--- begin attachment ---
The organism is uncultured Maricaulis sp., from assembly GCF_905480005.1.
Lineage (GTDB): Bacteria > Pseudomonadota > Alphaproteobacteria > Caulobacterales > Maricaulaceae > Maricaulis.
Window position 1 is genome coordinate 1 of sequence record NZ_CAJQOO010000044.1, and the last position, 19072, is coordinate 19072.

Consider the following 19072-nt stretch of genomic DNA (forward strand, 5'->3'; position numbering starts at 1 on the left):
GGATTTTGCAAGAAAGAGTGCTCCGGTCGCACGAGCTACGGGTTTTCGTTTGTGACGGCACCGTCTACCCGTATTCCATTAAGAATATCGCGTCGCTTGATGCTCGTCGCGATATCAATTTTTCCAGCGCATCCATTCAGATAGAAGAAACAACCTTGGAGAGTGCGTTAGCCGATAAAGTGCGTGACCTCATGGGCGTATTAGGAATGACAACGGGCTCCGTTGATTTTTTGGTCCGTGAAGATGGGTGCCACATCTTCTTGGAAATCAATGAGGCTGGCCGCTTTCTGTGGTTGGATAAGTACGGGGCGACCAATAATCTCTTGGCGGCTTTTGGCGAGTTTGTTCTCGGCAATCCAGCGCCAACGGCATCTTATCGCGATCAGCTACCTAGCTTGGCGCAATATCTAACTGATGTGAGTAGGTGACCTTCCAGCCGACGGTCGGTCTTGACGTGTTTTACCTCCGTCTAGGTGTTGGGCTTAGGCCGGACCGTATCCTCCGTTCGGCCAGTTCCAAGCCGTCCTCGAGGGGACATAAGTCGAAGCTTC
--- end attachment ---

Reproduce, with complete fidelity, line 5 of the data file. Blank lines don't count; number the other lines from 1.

GGATTTTGCAAGAAAGAGTGCTCCGGTCGCACGAGCTACGGGTTTTCGTTTGTGACGGCACCGTCTACCCGTATTCCATTAAGAATATCGCGTCGCTTGATGCTCGTCGCGATATCAATTTTTCCAGCGCATCCATTCAGATAGAAGAAACAACCTTGGAGAGTGCGTTAGCCGATAAAGTGCGTGACCTCATGGGCGTATTAGGAATGACAACGGGCTCCGTTGATTTTTTGGTCCGTGAAGATGGGTGCCACATCTTCTTGGAAATCAATGAGGCTGGCCGCTTTCTGTGGTTGGATAAGTACGGGGCGACCAATAATCTCTTGGCGGCTTTTGGCGAGTTTGTTCTCGGCAATCCAGCGCCAACGGCATCTTATCGCGATCAGCTACCTAGCTTGGCGCAATATCTAACTGATGTGAGTAGGTGACCTTCCAGCCGACGGTCGGTCTTGACGTGTTTTACCTCCGTCTAGGTGTTGGGCTTAGGCCGGACCGTATCCTCCGTTCGGCCAGTTCCAAGCCGTCCTCGAGGGGACATAAGTCGAAGCTTC